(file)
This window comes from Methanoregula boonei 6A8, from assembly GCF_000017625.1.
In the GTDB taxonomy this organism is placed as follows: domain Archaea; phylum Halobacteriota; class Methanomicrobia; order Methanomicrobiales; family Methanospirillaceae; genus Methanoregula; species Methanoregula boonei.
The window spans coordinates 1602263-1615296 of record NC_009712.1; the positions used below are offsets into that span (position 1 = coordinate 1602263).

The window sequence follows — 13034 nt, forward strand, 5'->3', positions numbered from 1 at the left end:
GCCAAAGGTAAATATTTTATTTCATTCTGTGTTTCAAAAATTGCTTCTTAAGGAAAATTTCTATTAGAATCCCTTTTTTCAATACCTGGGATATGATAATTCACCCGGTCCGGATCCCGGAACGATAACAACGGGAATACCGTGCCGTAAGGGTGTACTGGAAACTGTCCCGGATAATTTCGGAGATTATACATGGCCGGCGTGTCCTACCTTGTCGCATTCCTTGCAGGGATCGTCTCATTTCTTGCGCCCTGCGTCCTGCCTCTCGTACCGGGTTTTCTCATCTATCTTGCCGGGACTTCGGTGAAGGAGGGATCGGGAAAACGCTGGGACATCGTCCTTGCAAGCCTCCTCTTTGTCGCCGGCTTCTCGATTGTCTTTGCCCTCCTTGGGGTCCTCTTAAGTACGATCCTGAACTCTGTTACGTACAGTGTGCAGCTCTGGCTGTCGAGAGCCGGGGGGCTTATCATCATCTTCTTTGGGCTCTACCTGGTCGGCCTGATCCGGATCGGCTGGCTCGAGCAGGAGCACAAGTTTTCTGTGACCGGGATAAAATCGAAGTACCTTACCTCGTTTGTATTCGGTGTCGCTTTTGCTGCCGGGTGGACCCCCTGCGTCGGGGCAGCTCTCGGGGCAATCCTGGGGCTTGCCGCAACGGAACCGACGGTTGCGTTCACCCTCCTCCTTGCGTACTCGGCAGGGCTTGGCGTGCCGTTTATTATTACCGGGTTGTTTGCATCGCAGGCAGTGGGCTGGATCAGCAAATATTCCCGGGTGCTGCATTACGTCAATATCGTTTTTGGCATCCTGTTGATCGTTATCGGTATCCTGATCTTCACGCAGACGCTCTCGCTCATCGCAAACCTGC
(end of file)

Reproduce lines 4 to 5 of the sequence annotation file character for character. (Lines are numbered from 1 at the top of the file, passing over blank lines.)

The window sequence follows — 13034 nt, forward strand, 5'->3', positions numbered from 1 at the left end:
GCCAAAGGTAAATATTTTATTTCATTCTGTGTTTCAAAAATTGCTTCTTAAGGAAAATTTCTATTAGAATCCCTTTTTTCAATACCTGGGATATGATAATTCACCCGGTCCGGATCCCGGAACGATAACAACGGGAATACCGTGCCGTAAGGGTGTACTGGAAACTGTCCCGGATAATTTCGGAGATTATACATGGCCGGCGTGTCCTACCTTGTCGCATTCCTTGCAGGGATCGTCTCATTTCTTGCGCCCTGCGTCCTGCCTCTCGTACCGGGTTTTCTCATCTATCTTGCCGGGACTTCGGTGAAGGAGGGATCGGGAAAACGCTGGGACATCGTCCTTGCAAGCCTCCTCTTTGTCGCCGGCTTCTCGATTGTCTTTGCCCTCCTTGGGGTCCTCTTAAGTACGATCCTGAACTCTGTTACGTACAGTGTGCAGCTCTGGCTGTCGAGAGCCGGGGGGCTTATCATCATCTTCTTTGGGCTCTACCTGGTCGGCCTGATCCGGATCGGCTGGCTCGAGCAGGAGCACAAGTTTTCTGTGACCGGGATAAAATCGAAGTACCTTACCTCGTTTGTATTCGGTGTCGCTTTTGCTGCCGGGTGGACCCCCTGCGTCGGGGCAGCTCTCGGGGCAATCCTGGGGCTTGCCGCAACGGAACCGACGGTTGCGTTCACCCTCCTCCTTGCGTACTCGGCAGGGCTTGGCGTGCCGTTTATTATTACCGGGTTGTTTGCATCGCAGGCAGTGGGCTGGATCAGCAAATATTCCCGGGTGCTGCATTACGTCAATATCGTTTTTGGCATCCTGTTGATCGTTATCGGTATCCTGATCTTCACGCAGACGCTCTCGCTCATCGCAAACCTGC